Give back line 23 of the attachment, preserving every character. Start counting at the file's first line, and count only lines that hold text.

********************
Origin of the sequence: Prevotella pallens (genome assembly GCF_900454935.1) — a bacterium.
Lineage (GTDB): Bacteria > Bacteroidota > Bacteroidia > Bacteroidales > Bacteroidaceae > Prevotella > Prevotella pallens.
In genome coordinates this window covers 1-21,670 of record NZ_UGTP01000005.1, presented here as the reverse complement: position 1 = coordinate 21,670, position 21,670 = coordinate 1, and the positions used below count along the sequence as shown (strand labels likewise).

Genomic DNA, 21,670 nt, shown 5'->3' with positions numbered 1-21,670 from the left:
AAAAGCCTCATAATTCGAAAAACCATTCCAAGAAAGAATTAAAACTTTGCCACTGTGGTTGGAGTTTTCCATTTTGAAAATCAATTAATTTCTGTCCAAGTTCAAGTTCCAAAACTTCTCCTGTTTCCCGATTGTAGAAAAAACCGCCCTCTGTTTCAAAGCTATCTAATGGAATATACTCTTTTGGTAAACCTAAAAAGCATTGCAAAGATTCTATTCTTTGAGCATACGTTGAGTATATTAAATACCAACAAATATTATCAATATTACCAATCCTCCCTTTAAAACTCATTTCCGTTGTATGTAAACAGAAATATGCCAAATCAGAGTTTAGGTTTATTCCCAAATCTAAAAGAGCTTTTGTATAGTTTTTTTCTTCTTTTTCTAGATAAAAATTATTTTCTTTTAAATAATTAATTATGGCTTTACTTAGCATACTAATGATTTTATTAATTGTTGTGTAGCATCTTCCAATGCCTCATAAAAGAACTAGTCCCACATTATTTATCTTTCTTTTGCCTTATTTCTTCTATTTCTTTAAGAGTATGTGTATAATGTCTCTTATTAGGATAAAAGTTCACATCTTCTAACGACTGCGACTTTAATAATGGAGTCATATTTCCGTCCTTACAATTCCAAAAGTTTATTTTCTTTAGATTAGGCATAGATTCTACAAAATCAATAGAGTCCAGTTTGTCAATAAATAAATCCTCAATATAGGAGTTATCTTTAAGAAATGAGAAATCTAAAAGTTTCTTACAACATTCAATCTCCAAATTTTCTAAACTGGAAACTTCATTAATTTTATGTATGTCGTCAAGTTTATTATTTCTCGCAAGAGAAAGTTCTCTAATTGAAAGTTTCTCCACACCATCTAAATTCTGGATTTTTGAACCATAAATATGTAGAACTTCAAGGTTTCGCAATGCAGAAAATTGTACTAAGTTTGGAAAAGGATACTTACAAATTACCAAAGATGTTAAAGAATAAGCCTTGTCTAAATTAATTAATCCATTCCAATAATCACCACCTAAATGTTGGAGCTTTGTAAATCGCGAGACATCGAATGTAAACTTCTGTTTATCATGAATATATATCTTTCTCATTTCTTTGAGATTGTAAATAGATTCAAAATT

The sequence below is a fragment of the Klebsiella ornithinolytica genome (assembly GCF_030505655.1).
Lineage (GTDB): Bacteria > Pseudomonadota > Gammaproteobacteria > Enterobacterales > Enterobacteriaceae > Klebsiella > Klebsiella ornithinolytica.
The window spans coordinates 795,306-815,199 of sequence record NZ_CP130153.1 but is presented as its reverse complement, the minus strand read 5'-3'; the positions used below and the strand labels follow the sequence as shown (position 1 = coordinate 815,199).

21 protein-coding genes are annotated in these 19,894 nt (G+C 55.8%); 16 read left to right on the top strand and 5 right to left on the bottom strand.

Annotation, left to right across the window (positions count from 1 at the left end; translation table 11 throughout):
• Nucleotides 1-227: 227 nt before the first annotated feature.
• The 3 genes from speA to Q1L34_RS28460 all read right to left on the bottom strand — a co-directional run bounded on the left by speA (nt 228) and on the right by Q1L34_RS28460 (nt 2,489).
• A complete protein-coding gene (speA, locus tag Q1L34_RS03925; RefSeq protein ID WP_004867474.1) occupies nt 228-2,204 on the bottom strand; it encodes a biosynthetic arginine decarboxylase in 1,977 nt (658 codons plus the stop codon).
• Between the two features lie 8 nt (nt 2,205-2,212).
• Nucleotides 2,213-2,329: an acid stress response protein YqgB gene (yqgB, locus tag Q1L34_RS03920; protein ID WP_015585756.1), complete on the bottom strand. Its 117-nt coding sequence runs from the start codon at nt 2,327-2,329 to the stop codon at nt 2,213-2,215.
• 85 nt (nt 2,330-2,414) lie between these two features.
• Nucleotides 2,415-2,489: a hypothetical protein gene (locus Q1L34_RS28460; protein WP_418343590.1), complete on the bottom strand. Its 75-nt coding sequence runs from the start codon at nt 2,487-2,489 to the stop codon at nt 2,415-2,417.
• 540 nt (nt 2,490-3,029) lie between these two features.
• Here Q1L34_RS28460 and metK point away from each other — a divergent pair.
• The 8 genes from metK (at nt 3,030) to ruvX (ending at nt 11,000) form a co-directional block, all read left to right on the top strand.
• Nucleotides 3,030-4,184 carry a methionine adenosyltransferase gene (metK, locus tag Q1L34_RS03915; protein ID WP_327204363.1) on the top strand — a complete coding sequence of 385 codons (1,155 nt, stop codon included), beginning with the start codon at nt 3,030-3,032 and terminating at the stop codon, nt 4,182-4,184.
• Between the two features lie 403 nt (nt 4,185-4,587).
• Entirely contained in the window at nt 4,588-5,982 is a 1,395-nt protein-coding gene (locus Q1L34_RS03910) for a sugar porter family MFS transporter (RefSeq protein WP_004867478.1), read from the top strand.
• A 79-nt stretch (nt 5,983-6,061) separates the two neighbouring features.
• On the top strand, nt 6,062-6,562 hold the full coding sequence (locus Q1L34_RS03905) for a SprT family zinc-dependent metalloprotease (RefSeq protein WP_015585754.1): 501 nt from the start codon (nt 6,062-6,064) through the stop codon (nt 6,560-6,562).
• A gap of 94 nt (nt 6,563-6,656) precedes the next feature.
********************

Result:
• Entirely contained in the window at nt 4,588-5,982 is a 1,395-nt protein-coding gene (locus Q1L34_RS03910) for a sugar porter family MFS transporter (RefSeq protein WP_004867478.1), read from the top strand.